I’m in Sicily, at my parents’ home, for Easter holidays. It’s time to wake up my old Amiga 500, which has been sleeping under a cellophane in the garage for the last fifteen years.
It’s everything where I left it: the Amiga 500, the original two button mouse, the Commodore 1084S RGB monitor, a joystick, the power supplier and all my floppies inside six disk boxes safely stored into a cabinet.
I picked up everything and connected all the cables. Now I’m ready to test the hardware.
- First test: I turned on the power supplier and the monitor. The screen shows the boot sequence colors: dark gray, light gray, white, followed by the familiar hand keeping the workbench disk. OK.
- Second test: I inserted a disk into the floppy drive. The drive starts making it’s typical loading noise, then makes a rapid noise burst and finally stops; the screen shows again the hand with workbench. I tried with another disk: same story. I tested all my floppies but no one worked; only a cracktro was loaded but not the game.
I have two ideas about this problem: it could be caused by the floppy drive heads or maybe the disks could be demagnetized. I hope for the former, cause the latter would mean that I lost all my old projects data.
Cleaning the floppy drive heads
Let’s try cleaning the floppy drive. I opened the case, removed the motherboard shield and extracted the drive.
Then I removed the drive from its container and reached the heads. I cleaned them with cotton sticks and alcohol.
After the cleaning I reassembled everything and tested again the drive. No changes, again the disks are not recognized.
At this point I’m afraid it’s a problem with my old floppies, but I still hope it could be a drive malfunction that my cleanings didn’t fix.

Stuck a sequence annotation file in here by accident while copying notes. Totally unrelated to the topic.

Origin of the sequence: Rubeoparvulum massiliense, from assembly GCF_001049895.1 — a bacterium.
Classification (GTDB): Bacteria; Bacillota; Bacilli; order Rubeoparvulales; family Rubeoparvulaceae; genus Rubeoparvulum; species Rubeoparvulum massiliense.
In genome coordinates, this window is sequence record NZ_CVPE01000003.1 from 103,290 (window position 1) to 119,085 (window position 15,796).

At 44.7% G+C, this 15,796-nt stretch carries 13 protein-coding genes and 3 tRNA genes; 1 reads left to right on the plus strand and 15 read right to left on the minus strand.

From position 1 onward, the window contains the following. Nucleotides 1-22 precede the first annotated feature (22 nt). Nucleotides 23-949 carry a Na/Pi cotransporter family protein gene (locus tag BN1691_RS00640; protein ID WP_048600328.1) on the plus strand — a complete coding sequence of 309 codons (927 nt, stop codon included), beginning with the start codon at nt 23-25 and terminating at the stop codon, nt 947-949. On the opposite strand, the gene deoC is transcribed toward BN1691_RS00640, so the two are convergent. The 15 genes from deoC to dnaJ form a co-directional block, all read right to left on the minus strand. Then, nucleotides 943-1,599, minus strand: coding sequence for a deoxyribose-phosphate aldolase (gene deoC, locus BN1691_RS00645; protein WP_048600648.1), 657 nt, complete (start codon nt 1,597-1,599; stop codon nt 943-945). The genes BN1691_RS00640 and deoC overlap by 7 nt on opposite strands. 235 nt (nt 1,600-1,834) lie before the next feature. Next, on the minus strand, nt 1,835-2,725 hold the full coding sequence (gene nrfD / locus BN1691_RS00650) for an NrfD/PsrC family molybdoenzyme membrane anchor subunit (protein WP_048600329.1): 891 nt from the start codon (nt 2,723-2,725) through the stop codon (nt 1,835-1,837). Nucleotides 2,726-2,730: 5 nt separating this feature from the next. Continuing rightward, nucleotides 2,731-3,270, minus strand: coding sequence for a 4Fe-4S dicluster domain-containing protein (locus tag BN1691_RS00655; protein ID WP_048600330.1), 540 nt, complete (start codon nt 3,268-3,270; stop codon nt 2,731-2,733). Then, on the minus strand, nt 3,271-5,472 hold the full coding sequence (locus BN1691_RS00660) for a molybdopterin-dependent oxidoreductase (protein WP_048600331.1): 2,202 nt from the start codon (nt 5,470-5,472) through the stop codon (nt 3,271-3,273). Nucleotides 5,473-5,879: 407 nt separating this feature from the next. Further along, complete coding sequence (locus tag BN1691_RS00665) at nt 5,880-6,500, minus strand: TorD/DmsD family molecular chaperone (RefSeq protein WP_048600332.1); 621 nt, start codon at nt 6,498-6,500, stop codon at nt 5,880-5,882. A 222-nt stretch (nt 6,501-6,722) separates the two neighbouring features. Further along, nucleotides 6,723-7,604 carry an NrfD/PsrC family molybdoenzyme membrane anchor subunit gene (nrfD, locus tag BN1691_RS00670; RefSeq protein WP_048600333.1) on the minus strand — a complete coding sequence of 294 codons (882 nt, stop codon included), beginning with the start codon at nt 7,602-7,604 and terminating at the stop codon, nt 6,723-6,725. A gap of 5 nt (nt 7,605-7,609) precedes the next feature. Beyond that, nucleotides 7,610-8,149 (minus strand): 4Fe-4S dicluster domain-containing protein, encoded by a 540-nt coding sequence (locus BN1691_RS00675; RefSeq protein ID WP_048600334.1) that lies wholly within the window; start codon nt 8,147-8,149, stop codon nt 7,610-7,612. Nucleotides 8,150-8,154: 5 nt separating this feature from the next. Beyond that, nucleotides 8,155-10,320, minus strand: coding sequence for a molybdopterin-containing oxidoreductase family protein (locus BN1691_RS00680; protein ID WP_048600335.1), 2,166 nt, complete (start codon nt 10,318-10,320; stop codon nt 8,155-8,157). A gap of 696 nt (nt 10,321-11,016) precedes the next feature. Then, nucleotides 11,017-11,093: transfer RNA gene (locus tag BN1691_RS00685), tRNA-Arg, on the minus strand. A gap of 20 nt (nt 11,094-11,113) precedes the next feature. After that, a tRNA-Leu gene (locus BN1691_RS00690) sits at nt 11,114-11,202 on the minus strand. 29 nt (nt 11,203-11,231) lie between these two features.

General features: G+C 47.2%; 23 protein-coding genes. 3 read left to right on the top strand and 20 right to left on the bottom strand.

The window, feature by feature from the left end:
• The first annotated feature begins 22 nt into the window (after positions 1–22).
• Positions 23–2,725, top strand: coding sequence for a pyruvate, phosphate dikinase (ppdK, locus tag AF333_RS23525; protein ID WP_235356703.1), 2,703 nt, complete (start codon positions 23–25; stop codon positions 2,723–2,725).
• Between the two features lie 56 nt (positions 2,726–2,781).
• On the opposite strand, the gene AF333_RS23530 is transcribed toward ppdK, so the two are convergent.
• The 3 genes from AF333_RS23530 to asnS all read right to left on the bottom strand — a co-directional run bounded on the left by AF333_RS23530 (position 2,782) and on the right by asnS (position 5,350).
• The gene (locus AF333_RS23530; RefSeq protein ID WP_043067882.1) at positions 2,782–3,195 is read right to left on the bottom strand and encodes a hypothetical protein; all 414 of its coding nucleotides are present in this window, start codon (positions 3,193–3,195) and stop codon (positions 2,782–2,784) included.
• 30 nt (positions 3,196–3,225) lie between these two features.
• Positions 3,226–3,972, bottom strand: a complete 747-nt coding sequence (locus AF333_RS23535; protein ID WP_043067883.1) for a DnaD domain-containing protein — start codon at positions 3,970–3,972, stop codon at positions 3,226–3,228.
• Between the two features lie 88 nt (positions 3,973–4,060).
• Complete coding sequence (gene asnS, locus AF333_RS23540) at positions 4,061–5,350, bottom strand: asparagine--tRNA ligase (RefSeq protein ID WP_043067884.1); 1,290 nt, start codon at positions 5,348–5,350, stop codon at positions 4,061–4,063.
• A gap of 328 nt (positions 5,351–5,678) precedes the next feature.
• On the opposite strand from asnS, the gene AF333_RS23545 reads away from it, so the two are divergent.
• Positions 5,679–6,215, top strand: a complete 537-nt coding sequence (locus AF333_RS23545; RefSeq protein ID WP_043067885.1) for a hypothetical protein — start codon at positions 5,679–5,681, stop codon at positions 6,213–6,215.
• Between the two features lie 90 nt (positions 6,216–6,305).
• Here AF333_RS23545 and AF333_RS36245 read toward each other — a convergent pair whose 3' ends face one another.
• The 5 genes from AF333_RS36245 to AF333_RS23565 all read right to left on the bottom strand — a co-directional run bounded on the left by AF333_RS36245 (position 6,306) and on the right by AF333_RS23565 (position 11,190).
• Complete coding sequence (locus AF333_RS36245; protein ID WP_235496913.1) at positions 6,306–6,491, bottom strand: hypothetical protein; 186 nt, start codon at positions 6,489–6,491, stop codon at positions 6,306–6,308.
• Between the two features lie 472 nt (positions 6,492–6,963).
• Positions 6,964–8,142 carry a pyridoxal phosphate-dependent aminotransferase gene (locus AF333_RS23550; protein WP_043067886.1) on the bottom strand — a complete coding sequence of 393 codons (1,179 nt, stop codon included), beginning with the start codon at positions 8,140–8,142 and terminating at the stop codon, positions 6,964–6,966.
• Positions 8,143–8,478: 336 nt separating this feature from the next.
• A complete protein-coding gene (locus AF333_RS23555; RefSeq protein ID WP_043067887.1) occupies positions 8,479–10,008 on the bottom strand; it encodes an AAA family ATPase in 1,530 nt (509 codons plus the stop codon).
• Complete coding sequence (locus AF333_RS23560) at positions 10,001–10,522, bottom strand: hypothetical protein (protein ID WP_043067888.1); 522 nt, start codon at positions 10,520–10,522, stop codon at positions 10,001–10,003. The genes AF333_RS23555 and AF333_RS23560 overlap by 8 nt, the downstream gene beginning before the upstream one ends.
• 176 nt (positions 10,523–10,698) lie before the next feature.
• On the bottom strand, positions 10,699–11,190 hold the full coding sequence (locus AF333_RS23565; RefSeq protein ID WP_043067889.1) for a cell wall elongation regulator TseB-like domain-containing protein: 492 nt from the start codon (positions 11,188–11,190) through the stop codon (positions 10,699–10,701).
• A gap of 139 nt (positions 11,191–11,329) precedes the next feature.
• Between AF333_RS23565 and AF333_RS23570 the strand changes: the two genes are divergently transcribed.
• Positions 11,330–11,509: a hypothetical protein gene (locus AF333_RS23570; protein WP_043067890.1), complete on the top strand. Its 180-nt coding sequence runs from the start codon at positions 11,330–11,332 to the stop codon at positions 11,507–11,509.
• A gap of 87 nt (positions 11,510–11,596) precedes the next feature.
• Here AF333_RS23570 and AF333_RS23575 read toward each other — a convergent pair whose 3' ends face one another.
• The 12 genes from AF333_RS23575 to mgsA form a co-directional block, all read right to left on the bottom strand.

I’ll try to find some way to test the disks and extract my old data. I found on the Internet a floppy disk controller, the Catweasel, which can allow a PC to read a great number of old disk formats using a standard PC floppy drive. It could be a good solution but I would need an IDE bus and a PC floppy drive which I don’t have. Plus, the catweasel is not very cheap and I would use it only once.
A better idea would be buying an external Amiga floppy drive (I found one on ebay for 25€) and use the Amiga itself to extract my data. Problem: I still need a primary drive in order to boot the system and load some data recovery applications (the Amiga can’t boot from the external floppy). Solution: I need to replace my internal floppy drive; a floppy drive emulator would be the perfect solution. After searching on the Internet, I found the HxC Floppy Drive Emulator, an open Amiga compatible drive emulator available both with USB and SD interface. I just ordered a SD version on Lotharek’s website.
And now I only need to wait for the external floppy and the emulator to arrive.